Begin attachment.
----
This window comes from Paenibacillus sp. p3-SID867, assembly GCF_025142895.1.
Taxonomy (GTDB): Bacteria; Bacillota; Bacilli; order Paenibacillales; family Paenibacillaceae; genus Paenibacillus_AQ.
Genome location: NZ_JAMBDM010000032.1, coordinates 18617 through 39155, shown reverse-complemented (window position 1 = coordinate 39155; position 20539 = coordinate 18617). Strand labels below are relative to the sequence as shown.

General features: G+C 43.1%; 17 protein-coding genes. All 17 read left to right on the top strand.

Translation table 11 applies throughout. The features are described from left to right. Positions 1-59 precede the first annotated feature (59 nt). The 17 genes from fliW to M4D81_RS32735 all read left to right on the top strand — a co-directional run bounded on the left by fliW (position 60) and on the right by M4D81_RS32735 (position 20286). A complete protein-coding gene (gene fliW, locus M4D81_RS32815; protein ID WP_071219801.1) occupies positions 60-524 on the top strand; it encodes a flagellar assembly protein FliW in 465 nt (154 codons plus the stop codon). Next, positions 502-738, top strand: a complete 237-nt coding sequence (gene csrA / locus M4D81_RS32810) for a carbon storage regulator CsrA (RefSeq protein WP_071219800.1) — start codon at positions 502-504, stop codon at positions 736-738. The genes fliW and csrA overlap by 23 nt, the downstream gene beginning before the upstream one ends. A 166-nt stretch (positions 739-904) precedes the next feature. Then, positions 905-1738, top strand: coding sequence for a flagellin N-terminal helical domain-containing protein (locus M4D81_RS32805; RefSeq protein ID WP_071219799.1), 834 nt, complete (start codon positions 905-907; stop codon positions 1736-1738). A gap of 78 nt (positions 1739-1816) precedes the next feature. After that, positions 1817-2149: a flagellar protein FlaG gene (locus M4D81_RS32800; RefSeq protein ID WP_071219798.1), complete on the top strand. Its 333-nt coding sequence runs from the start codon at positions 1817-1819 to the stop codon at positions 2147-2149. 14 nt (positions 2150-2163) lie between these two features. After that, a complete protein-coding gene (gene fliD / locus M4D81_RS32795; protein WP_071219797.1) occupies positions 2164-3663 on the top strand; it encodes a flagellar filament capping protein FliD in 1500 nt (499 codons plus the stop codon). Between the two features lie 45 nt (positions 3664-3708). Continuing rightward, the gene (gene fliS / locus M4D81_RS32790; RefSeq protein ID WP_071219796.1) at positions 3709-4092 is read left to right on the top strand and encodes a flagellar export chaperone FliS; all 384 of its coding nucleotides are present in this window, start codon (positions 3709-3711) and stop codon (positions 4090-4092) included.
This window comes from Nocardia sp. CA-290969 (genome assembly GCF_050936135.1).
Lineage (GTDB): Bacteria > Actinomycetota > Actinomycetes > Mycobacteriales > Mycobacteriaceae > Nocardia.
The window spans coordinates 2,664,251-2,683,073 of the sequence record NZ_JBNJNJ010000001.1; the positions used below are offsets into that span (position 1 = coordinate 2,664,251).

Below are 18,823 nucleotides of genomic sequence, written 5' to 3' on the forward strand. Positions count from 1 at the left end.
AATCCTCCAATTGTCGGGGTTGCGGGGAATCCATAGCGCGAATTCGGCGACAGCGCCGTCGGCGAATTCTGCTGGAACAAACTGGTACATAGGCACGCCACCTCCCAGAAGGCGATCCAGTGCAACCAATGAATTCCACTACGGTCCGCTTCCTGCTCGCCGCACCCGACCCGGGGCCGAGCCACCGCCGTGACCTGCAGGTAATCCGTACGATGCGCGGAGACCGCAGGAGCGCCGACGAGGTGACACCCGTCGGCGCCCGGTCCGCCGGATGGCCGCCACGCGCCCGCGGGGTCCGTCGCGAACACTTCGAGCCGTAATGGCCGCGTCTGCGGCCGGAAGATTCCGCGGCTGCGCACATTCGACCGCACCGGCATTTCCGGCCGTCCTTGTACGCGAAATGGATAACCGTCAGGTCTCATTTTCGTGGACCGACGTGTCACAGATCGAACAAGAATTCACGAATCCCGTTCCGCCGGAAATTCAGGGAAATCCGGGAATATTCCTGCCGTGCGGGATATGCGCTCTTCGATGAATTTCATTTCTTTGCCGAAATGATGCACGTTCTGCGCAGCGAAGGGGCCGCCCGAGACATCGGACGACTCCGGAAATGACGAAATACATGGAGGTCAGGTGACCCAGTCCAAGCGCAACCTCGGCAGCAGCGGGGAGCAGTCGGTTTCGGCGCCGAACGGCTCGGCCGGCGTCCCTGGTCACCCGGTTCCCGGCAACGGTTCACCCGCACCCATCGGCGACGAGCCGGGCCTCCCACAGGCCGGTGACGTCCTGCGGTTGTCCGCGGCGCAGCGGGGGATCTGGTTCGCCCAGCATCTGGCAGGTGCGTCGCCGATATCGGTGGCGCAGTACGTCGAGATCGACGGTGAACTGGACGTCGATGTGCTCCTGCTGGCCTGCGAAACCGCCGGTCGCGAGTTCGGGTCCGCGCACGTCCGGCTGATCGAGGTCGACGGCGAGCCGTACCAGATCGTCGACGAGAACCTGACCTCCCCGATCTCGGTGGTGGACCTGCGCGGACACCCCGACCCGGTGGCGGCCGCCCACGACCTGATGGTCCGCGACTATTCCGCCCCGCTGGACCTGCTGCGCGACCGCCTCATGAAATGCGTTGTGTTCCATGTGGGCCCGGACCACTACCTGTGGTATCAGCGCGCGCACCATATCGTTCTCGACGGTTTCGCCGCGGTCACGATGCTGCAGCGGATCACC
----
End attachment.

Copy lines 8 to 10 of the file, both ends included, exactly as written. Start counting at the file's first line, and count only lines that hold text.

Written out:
The window spans coordinates 2,664,251-2,683,073 of the sequence record NZ_JBNJNJ010000001.1; the positions used below are offsets into that span (position 1 = coordinate 2,664,251).

Below are 18,823 nucleotides of genomic sequence, written 5' to 3' on the forward strand. Positions count from 1 at the left end.
AATCCTCCAATTGTCGGGGTTGCGGGGAATCCATAGCGCGAATTCGGCGACAGCGCCGTCGGCGAATTCTGCTGGAACAAACTGGTACATAGGCACGCCACCTCCCAGAAGGCGATCCAGTGCAACCAATGAATTCCACTACGGTCCGCTTCCTGCTCGCCGCACCCGACCCGGGGCCGAGCCACCGCCGTGACCTGCAGGTAATCCGTACGATGCGCGGAGACCGCAGGAGCGCCGACGAGGTGACACCCGTCGGCGCCCGGTCCGCCGGATGGCCGCCACGCGCCCGCGGGGTCCGTCGCGAACACTTCGAGCCGTAATGGCCGCGTCTGCGGCCGGAAGATTCCGCGGCTGCGCACATTCGACCGCACCGGCATTTCCGGCCGTCCTTGTACGCGAAATGGATAACCGTCAGGTCTCATTTTCGTGGACCGACGTGTCACAGATCGAACAAGAATTCACGAATCCCGTTCCGCCGGAAATTCAGGGAAATCCGGGAATATTCCTGCCGTGCGGGATATGCGCTCTTCGATGAATTTCATTTCTTTGCCGAAATGATGCACGTTCTGCGCAGCGAAGGGGCCGCCCGAGACATCGGACGACTCCGGAAATGACGAAATACATGGAGGTCAGGTGACCCAGTCCAAGCGCAACCTCGGCAGCAGCGGGGAGCAGTCGGTTTCGGCGCCGAACGGCTCGGCCGGCGTCCCTGGTCACCCGGTTCCCGGCAACGGTTCACCCGCACCCATCGGCGACGAGCCGGGCCTCCCACAGGCCGGTGACGTCCTGCGGTTGTCCGCGGCGCAGCGGGGGATCTGGTTCGCCCAGCATCTGGCAGGTGCGTCGCCGATATCGGTGGCGCAGTACGTCGAGATCGACGGTGAACTGGACGTCGATGTGCTCCTGCTGGCCTGCGAAACCGCCGGTCGCGAGTTCGGGTCCGCGCACGTCCGGCTGATCGAGGTCGACGGCGAGCCGTACCAGATCGTCGACGAGAACCTGACCTCCCCGATCTCGGTGGTGGACCTGCGCGGACACCCCGACCCGGTGGCGGCCGCCCACGACCTGATGGTCCGCGACTATTCCGCCCCGCTGGACCTGCTGCGCGACCGCCTCATGAAATGCGTTGTGTTCCATGTGGGCCCGGACCACTACCTGTGGTATCAGCGCGCGCACCATATCGTTCTCGACGGTTTCGCCGCGGTCACGATGCTGCAGCGGATCACC